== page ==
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Non-invasive glucose monitor EasyGlucose takes home Microsoft’s Imagine Cup and $100K

Microsoft’s yearly Imagine Cup student startup tournament crowned its latest winner today: EasyGlucose, a non-invasive, smartphone-based mode for diabetics to experiment their blood glucose. It and the two other similarly beneficial finalists presented today at Microsoft’s Build developer conference.

The Imagine Cup brings together winners of many local student competitions around the world, with a focus on social good and, of course, Microsoft services like Azure. Last year’s winner was a smart prosthetic forearm that uses a camera in the palm to identify the object it is meant to grasp. (They were on hand today as well, with an improved prototype.)

The three finalists hailed from the U.K., India and the U.S.; EasyGlucose was an one-person faction from my alma mater UCLA.

EasyGlucose takes merit of gagdet learning’s knack for spotting the signal in noisy data, in this case the little details of the eyeball’s iris. It turns out, as creator Bryan Chiang explained in his presentation, that the iris’s “ridges, crypts and furrows” hide little hints as to their possessor’s blood glucose stages.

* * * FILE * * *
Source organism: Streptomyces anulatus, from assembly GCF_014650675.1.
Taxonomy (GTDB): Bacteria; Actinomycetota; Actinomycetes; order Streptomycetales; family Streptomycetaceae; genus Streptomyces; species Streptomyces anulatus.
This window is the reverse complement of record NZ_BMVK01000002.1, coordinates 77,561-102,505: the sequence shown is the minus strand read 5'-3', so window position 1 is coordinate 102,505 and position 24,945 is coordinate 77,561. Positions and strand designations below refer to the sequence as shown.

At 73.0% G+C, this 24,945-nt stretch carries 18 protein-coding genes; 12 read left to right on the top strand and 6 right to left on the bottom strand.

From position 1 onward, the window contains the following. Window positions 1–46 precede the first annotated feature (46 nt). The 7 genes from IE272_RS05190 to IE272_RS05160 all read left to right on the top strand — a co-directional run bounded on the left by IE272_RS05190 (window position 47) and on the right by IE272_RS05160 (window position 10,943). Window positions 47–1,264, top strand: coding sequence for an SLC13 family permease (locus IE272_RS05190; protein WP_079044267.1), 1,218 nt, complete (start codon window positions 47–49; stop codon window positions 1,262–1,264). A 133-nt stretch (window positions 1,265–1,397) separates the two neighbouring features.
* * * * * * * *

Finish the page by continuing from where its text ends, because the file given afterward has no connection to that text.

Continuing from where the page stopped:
EasyGlucose presents at the Imagine Cup finals

These features aren’t the kind of thing you can see with the naked eyeball (or rather, on the naked eyeball), but by clipping a macro lens onto a smartphone camera, Chiang was able to get a clear enough picture that his computer vision algorithms were able to analyze them.

The resulting blood glucose measurement is significantly good than any non-invasive measure and more than good enough to serve in place of the most common mode used by diabetics: stabbing themselves with a needle every couple of hours. Currently EasyGlucose gets within 7% of the pinprick mode, well above what’s needed for “clinical accuracy,” and Chiang is working on closing that gap. No doubt this innovation will be welcomed warmly by the community, as well as the low cost: $10 for the lens adapter, and $20 per month for continued assist via the app.

It’s not a home run, or not just yet: Naturally, a technology like this can’t go straight from the lab (or in this case, the dorm) to international deployment. It needs FDA approval first, though it likely won’t have as protracted a review period as, say, a brand-new cancer treatment or surgical machine. In the meantime, EasyGlucose has a patent pending, so no one can eat its lunch while it navigates the red tape.

As the winner, Chiang gets $100,000, plus $50,000 in Azure credit, plus the coveted one-on-one mentoring session with Microsoft CEO Satya Nadella.

The other two Imagine Cup finalists also used computer vision (among other things) in service of social good.

Caeli is taking on the issue of breezed
pollution by producing custom high-performance breezed
filter masks intended for people with chronic respiratory conditions who have to live in polluted areas. This is a serious problem in many places that cheap or off-the-shelf filters can’t really unravel.